Several blockbusters among the FDA’s 50 new drug approvals for 2019

Jan. 7, 2020

It was another banner year for drug approvals by the FDA. At year’s end, the agency had stamped approvals onto about 50 new drugs, including some first-in-class treatments that are expected to reach blockbuster status. Several big sellers also won expanded indications that could help propel them to the $1 billion mark.

Here are some of the most noteworthy FDA OKs of the year: 

Amarin’s Vascepa — A heart medication derived from fish oil, Vascepa was the target of notable buzz — and controversy — leading up to its most recent approval. Despite already being OK’d to treat high levels of triglycerides, Amarin won the real prize in December with an expanded indication as a preventative medication for heart attacks and strokes. The company estimates that sales for Vascepa will be reach “multiple billions of dollars” after 2020. 

Eli Lilly’s Taltz — Although Taltz had already been approved to treat severe plaque arthritis, the FDA’s nod in August for ankylosing spondylitis is expected to propel sales for the drug past the $1 billion mark as soon as this year.  

Regeneron and Sanofi’s Dupixent — Dupixent was already close to reaching blockbuster status with its approval for moderate-to-severe asthma. Then in June, the FDA approved it for nasal polyps as well, which is expected to lift Dupixent to sales close to $2 billion this year. Dupixent was also the first biologic approved for nasal polyps.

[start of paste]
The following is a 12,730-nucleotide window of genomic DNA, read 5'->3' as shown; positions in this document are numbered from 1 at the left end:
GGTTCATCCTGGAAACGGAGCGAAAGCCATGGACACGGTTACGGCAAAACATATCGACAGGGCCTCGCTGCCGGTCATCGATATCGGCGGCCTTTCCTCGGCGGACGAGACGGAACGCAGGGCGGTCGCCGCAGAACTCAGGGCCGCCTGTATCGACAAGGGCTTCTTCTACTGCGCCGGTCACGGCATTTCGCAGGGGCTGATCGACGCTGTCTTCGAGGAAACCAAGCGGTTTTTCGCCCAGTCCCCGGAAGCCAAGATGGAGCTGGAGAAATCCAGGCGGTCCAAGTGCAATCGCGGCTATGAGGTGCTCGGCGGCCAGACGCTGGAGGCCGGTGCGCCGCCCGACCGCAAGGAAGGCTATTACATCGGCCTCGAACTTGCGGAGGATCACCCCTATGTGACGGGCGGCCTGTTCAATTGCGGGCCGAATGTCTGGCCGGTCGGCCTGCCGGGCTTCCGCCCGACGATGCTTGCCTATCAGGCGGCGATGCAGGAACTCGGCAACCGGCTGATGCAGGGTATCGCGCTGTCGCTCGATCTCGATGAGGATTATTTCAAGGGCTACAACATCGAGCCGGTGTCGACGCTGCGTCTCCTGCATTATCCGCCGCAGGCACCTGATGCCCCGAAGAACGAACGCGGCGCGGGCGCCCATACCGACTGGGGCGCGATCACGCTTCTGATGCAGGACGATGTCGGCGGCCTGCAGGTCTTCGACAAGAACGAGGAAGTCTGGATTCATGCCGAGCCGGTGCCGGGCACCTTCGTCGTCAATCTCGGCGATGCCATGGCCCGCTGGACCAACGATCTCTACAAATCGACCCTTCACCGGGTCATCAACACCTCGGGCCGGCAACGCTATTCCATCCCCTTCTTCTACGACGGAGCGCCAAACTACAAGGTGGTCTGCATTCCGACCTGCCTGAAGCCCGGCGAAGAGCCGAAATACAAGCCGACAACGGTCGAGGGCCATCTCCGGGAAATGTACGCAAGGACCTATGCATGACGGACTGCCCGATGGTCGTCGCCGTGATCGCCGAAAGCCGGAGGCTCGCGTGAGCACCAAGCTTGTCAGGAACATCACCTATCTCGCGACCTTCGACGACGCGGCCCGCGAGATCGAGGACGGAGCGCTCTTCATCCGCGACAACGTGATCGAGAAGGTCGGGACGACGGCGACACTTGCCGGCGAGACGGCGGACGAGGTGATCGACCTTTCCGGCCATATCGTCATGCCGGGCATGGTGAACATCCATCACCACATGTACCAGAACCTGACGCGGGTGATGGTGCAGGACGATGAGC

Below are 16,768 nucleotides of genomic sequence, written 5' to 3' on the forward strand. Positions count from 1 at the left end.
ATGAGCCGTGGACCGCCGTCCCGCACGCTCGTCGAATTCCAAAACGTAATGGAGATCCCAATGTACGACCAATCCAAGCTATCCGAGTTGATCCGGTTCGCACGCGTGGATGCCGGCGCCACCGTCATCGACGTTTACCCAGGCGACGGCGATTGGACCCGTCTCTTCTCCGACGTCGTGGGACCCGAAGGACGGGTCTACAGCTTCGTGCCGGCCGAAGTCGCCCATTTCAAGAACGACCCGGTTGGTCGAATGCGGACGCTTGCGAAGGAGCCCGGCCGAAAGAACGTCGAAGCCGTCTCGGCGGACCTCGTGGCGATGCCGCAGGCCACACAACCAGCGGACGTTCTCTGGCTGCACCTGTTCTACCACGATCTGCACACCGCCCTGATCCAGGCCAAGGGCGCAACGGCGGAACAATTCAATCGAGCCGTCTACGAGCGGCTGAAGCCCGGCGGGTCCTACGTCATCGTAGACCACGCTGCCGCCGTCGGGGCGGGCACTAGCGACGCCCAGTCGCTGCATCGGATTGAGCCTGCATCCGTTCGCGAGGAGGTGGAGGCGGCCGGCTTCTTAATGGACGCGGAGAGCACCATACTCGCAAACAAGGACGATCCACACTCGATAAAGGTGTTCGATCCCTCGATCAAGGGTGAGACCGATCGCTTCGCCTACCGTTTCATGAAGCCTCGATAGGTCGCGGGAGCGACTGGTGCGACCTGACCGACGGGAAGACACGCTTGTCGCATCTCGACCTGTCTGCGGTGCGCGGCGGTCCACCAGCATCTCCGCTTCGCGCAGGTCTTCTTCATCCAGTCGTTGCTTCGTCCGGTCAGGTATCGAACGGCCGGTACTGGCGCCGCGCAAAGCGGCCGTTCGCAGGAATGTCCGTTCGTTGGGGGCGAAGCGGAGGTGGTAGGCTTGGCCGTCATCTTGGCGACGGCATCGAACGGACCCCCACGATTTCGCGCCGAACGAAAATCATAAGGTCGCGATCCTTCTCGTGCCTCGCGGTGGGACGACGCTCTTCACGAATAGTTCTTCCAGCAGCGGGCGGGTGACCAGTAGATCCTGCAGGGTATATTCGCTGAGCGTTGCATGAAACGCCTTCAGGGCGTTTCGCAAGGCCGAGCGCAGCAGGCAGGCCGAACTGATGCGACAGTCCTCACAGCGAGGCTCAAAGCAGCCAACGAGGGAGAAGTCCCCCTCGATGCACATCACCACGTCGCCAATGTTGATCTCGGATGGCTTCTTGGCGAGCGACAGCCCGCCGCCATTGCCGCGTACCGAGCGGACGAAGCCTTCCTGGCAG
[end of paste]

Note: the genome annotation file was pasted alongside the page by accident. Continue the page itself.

AbbVie’s Skyrizi — Although the market for psoriasis treatments has become increasingly crowded, AbbVie’s potential blockbuster, Skyrizi, has a unique advantage: it is administered as an injection just four times a year. The drug is also being studied for Crohn’s disease and psoriatic arthritis, and AbbVie predicts its peak sales will hit $4-5 billion.

Novartis’ Zolgensma — Now the world’s most expensive drug, Zolgensma, a gene therapy designed to treat the root cause of spinal muscular atrophy, has lived up to the hype with fast-growing sales in its first year of being approved — despite its $2 million price tag. Analysts at EvaluatePharma predict that sales for Zolgensma will pass the $1 billion mark in 2024.

Celegene and Acceleron Pharma’s Reblozyl — After winning its FDA nod in 2019, Reblozyl became the first-ever approved medication that works by regulating late-stage red blood cell maturation in patients will beta thalassemia who require regular blood transfusions. Sales for the medication are expected to reach $2 billion this year.  

See the FDA’s full list of its 2019 drug approvals.